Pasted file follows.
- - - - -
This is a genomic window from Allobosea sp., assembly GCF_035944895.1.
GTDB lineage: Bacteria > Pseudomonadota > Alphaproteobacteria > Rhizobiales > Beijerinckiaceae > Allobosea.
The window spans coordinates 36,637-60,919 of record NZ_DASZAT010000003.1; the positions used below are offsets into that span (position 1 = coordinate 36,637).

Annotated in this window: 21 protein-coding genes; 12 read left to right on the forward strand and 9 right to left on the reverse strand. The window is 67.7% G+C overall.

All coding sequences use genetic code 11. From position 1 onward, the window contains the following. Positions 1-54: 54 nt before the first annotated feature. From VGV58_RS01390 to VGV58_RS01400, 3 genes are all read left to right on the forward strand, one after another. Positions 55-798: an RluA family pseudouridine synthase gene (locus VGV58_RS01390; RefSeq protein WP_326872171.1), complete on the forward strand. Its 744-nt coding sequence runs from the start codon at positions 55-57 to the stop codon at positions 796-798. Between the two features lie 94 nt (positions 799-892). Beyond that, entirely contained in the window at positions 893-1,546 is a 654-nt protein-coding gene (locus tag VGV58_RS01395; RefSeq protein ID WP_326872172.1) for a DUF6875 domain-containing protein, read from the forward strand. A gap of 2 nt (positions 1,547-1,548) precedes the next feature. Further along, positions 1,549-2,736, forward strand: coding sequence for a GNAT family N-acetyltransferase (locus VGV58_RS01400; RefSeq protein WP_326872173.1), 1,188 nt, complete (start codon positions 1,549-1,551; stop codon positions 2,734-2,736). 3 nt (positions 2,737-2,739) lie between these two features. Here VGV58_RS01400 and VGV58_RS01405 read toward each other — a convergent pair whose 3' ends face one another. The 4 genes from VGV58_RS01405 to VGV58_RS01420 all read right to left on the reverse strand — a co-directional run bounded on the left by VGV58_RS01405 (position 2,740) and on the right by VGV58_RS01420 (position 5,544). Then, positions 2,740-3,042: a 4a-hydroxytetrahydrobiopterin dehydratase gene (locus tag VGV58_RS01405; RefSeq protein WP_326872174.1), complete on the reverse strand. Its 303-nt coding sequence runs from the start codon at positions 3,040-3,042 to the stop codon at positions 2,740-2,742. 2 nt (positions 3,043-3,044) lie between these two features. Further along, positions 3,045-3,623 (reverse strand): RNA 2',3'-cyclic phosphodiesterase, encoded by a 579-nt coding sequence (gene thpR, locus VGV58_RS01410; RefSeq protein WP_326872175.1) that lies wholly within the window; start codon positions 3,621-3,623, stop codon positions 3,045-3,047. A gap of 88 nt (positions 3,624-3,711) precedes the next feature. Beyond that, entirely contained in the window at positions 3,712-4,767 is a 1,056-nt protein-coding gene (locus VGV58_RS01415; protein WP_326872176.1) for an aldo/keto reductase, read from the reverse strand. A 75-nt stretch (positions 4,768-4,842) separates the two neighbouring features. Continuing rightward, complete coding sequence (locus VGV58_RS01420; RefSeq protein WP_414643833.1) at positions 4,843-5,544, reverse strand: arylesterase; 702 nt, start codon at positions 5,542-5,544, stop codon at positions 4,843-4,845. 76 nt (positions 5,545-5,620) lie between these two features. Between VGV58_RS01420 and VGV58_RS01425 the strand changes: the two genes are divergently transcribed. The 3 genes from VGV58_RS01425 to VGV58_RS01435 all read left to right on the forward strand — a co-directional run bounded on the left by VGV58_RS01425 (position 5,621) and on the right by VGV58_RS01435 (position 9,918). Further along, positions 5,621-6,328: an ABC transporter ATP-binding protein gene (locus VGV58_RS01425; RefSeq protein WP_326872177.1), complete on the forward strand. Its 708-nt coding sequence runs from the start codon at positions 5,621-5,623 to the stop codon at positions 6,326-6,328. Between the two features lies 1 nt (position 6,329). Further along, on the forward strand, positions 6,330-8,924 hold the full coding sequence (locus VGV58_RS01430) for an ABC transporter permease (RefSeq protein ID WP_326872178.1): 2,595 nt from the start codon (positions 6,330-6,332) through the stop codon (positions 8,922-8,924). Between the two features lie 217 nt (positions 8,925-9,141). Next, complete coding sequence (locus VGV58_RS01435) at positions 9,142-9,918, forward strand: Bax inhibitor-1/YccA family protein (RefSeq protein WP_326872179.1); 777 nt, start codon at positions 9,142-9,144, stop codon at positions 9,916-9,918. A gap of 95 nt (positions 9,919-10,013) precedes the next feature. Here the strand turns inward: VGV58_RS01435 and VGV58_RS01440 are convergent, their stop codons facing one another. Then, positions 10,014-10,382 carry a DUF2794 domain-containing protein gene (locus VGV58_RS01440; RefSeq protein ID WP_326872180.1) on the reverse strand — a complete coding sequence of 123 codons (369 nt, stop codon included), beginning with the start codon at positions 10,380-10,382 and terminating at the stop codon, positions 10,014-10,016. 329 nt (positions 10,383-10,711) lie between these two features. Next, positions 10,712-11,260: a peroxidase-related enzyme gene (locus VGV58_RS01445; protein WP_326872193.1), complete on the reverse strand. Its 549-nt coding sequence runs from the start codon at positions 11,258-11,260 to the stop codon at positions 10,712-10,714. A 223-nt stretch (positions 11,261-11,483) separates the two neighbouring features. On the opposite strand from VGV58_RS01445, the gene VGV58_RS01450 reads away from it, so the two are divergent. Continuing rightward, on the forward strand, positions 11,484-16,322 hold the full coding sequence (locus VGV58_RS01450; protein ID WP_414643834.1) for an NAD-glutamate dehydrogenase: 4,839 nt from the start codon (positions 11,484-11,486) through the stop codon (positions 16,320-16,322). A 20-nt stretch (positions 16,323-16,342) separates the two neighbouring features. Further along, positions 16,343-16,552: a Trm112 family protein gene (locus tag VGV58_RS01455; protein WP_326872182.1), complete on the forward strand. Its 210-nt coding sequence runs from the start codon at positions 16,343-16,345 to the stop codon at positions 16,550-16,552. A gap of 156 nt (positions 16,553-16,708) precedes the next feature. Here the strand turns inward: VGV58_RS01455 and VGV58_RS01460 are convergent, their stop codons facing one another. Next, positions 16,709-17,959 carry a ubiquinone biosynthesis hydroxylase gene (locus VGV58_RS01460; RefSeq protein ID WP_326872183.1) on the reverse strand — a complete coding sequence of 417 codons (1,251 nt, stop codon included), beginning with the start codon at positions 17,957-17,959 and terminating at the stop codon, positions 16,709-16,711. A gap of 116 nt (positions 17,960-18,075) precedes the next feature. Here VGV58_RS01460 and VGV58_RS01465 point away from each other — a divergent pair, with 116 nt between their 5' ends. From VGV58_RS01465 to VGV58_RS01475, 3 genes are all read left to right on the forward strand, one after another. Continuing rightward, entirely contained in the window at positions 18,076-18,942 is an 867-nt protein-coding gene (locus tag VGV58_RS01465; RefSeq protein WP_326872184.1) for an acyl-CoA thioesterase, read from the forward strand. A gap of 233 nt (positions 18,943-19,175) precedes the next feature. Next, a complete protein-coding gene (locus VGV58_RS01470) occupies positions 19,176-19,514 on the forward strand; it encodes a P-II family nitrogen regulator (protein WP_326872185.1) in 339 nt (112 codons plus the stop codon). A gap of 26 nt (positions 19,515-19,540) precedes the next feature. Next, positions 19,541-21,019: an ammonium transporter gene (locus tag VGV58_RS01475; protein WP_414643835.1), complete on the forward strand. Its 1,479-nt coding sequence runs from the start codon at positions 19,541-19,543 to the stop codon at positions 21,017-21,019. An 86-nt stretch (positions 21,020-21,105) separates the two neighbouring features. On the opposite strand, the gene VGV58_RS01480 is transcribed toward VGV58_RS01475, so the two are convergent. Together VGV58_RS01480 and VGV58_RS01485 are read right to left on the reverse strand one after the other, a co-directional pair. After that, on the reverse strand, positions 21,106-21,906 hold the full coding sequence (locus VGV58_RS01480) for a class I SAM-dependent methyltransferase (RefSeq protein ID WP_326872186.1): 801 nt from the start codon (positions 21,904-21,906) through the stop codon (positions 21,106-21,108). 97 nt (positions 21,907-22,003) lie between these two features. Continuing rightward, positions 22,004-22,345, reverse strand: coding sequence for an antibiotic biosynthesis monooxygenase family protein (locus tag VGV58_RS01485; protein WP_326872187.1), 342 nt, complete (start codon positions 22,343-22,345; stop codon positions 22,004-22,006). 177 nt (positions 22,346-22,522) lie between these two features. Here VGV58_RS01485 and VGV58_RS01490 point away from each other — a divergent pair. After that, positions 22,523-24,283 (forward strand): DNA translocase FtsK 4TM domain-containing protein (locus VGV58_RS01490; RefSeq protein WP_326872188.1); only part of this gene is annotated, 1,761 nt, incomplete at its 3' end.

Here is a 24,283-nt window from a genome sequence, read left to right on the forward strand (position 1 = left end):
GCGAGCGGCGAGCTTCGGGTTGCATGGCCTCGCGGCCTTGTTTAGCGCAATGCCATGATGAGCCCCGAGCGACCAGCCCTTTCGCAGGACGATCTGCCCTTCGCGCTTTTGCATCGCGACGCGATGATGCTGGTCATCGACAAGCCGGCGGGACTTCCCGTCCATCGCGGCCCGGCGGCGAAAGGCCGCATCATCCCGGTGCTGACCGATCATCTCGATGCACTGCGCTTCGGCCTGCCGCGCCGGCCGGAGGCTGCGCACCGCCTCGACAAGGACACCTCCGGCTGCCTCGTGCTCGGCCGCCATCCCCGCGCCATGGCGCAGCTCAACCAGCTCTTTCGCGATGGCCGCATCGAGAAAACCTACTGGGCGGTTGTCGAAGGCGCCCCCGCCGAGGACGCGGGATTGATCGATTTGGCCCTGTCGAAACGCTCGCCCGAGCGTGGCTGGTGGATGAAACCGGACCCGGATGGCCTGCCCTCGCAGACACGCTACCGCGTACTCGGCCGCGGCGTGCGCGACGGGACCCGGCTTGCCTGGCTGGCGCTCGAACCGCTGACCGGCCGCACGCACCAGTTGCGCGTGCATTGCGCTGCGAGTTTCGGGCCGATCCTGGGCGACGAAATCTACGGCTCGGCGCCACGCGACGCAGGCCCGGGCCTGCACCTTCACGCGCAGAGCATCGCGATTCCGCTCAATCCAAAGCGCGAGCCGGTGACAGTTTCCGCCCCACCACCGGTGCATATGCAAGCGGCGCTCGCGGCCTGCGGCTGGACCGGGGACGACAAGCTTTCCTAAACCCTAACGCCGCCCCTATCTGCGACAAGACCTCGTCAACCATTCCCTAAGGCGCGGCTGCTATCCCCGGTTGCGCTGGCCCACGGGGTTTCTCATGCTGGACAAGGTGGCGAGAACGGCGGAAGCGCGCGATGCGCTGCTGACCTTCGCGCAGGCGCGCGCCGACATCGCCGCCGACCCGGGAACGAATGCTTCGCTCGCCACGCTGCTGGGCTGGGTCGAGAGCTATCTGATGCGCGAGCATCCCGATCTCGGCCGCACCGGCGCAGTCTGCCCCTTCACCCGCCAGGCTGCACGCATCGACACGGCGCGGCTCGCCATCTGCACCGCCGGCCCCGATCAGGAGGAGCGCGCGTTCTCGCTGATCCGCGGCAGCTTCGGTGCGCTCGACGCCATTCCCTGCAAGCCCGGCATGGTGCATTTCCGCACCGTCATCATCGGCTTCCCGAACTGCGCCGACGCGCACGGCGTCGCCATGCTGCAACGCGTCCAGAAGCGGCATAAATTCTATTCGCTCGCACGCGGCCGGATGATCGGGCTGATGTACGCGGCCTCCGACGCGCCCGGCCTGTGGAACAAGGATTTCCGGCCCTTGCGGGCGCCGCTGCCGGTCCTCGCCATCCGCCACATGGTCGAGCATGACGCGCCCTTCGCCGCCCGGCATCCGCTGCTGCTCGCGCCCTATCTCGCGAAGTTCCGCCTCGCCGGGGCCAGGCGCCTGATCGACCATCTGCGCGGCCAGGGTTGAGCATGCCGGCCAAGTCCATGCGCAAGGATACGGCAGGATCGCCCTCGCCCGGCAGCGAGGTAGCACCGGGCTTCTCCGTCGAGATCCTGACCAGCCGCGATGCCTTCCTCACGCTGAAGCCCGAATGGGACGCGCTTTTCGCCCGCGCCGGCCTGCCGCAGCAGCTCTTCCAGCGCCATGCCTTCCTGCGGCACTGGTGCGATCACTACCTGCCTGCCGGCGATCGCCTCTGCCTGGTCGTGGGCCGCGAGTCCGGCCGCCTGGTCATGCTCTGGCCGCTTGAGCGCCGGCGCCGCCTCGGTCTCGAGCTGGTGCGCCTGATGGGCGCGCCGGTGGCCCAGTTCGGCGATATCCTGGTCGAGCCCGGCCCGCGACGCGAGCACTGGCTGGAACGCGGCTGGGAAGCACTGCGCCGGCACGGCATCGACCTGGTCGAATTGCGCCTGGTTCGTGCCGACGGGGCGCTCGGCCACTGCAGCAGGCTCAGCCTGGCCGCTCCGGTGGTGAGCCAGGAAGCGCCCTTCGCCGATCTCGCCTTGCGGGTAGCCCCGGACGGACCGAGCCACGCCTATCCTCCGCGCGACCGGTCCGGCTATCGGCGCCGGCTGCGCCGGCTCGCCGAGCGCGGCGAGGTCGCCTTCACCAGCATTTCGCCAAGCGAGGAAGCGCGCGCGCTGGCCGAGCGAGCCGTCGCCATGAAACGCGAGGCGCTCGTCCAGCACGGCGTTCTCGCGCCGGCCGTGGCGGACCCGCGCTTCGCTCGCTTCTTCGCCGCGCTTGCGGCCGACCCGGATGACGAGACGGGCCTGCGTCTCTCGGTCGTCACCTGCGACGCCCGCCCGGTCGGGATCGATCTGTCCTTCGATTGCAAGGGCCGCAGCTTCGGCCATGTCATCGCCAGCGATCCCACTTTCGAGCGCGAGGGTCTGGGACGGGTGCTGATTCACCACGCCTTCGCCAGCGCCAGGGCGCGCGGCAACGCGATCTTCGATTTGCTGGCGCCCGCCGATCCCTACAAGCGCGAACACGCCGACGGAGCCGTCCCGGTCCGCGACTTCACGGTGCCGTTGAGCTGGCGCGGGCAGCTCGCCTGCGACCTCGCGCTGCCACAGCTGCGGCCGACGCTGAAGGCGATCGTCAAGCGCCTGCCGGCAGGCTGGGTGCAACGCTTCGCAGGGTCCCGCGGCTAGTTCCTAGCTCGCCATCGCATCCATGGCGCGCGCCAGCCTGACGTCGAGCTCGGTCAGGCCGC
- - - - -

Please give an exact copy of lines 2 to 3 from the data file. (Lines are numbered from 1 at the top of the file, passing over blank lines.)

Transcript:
GTDB lineage: Bacteria > Pseudomonadota > Alphaproteobacteria > Rhizobiales > Beijerinckiaceae > Allobosea.
The window spans coordinates 36,637-60,919 of record NZ_DASZAT010000003.1; the positions used below are offsets into that span (position 1 = coordinate 36,637).